On Sat, 2 Jan 2021 15:49:32 -0500, Joel Polowin
Post by Joel Polowin Post by Lawrence Watt-Evans
You have no idea how book marketing works, do you? The person who
actually puts words on the page is the writer, but the AUTHOR -- which
is all the marketing people care about -- is the name on the cover,
regardless of who the writer was. Fox had handed down an edict
saying, "No new authors" (not "no new writers"), so Nathan needed
another credit before they would let me do the Predator novelization.
I hadn't been aware of that distinction between "author" and "writer".
That seems to me to be bizarrely arbitrary for this purpose, and
potentially counterproductive. They might have lost good work by a
skilled professional by insisting on it, if you hadn't been willing
to do that other book. And I doubt if the people who bought the
Predator novelization (a distinct but overlapping set from the people
who *read* it, I know) would have cared much if "Nathan" had a single
previous writing credit to "his" name, in the DS9 franchise.
Did the Predator book even mention "Nathan"'s DS9 book? That is,
in an "about the author" blurb or "Also by Nathan Archer" list, etc.?
You're assuming far more common sense than exists in licensing
franchises, and far more communication between the editorial
department at Dark Horse and the suits at Fox than actually existed.
Fox had made it a rule: No new authors. They did not want their
franchise to be seen as accepting work by beginners. They felt, with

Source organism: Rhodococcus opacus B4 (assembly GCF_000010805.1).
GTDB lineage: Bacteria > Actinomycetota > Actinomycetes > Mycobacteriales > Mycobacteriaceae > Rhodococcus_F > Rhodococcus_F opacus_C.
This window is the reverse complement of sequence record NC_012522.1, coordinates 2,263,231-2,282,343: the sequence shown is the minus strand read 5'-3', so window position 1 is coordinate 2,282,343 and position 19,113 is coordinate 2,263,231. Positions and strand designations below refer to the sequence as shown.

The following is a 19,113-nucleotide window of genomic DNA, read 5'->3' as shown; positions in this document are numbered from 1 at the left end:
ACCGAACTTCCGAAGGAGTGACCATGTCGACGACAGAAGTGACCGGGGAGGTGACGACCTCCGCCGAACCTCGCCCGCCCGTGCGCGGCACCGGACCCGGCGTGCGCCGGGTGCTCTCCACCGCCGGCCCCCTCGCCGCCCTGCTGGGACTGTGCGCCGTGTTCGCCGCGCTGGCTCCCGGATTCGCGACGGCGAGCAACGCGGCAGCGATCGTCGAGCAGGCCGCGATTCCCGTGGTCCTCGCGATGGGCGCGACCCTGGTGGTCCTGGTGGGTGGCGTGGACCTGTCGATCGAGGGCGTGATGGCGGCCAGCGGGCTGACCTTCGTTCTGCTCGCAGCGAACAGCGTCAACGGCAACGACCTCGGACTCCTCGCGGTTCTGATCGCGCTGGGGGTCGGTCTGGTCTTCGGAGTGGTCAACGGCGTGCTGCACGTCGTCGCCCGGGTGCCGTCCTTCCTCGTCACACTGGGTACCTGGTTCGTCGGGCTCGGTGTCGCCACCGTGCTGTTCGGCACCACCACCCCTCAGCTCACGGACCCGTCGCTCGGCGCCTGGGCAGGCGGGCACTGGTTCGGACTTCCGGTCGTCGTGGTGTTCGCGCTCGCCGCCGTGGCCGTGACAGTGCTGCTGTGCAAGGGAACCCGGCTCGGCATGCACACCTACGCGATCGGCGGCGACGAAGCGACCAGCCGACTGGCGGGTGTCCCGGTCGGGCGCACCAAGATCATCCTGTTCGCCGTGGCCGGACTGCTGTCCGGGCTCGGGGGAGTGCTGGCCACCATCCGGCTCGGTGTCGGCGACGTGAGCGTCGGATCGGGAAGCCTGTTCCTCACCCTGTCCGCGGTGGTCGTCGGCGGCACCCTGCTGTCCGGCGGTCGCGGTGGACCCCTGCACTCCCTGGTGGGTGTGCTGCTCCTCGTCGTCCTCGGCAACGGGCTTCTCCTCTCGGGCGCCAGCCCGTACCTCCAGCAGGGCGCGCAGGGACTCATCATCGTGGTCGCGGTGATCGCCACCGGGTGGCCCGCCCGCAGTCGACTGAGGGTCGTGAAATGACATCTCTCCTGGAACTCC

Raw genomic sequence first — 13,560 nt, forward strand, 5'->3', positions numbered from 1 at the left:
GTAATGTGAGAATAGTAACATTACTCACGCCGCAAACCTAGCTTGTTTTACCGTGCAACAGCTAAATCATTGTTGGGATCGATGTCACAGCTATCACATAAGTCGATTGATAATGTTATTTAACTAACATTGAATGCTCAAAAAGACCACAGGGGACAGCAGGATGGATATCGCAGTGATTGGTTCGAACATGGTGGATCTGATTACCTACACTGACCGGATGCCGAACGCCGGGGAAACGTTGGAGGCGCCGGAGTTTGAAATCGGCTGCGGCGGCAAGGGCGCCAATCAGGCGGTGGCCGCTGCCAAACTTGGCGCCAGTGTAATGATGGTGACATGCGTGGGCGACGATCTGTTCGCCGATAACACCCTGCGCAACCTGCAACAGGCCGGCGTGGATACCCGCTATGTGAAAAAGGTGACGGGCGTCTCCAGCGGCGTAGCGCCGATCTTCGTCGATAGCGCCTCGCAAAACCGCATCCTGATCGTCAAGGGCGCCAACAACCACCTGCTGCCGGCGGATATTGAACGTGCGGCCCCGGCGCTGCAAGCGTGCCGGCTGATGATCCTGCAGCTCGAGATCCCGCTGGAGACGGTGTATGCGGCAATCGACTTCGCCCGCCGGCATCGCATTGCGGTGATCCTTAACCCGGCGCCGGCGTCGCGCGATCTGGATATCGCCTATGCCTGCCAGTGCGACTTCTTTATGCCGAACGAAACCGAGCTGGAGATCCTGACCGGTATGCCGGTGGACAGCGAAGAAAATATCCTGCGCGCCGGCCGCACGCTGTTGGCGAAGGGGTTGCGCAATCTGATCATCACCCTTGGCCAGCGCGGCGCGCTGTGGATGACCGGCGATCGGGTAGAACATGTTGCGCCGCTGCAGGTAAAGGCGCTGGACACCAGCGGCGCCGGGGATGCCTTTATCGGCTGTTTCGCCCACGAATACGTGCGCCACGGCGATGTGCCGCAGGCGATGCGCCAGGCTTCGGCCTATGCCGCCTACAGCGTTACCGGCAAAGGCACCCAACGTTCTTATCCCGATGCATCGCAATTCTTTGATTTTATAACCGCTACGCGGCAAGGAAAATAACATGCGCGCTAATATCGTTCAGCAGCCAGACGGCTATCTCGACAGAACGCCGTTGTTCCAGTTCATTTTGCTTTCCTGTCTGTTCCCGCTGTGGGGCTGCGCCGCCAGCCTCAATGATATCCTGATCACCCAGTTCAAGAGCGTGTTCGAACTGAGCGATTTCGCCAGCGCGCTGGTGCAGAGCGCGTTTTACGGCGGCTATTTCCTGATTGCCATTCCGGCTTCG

some justification, that some spin-offs and novelizations were seen as
amateur-level work and places where fannish wannabes could break into
publishing (as in fact some franchises, such as "Magic: the
Gathering," really were). They did not want to be seen that way, and
therefore did not want to entrust their product to total unknowns.
Thus the rule.
The editorial folks at Dark Horse didn't give a damn who wrote the
books, as long as the quality was acceptable and they met the
deadlines and other specifications. Failing to follow the rules set
down by Fox meant losing a profitable licence, so they followed the
letter of the rule regardless of whether it made any sense. If it had
meant losing a particular author, so what? They were paying enough
that it wouldn't be hard to find a replacement. Everyone knew it was
the "Predator" logo on the cover that would sell the book, not the
Bothering the suits about any specifics would have endangered an
editor's job, because the suits didn't want to be bothered. There was
the rule: Follow it. Period.
I don't understand why people are having trouble with any of this.
20th Century Fox was a huge corporation subcontracting out a tiny part
of one successful product line; since when have huge corporations
behaved logically or paid any attention to what their contractors or
Should I mention that the one editorial change demanded by Fox on any
of the books I wrote for them was that I was told to remove an
"X-Files" joke, because they did not want to take any chance of being
seen as mocking one of their OTHER hot franchises? (I replaced it
with a "Melrose Place" joke. They didn't own "Melrose Place," so they
were completely cool with that.)
My webpage is at http://www.watt-evans.com
My latest novel is Stone Unturned: A Legend of Ethshar.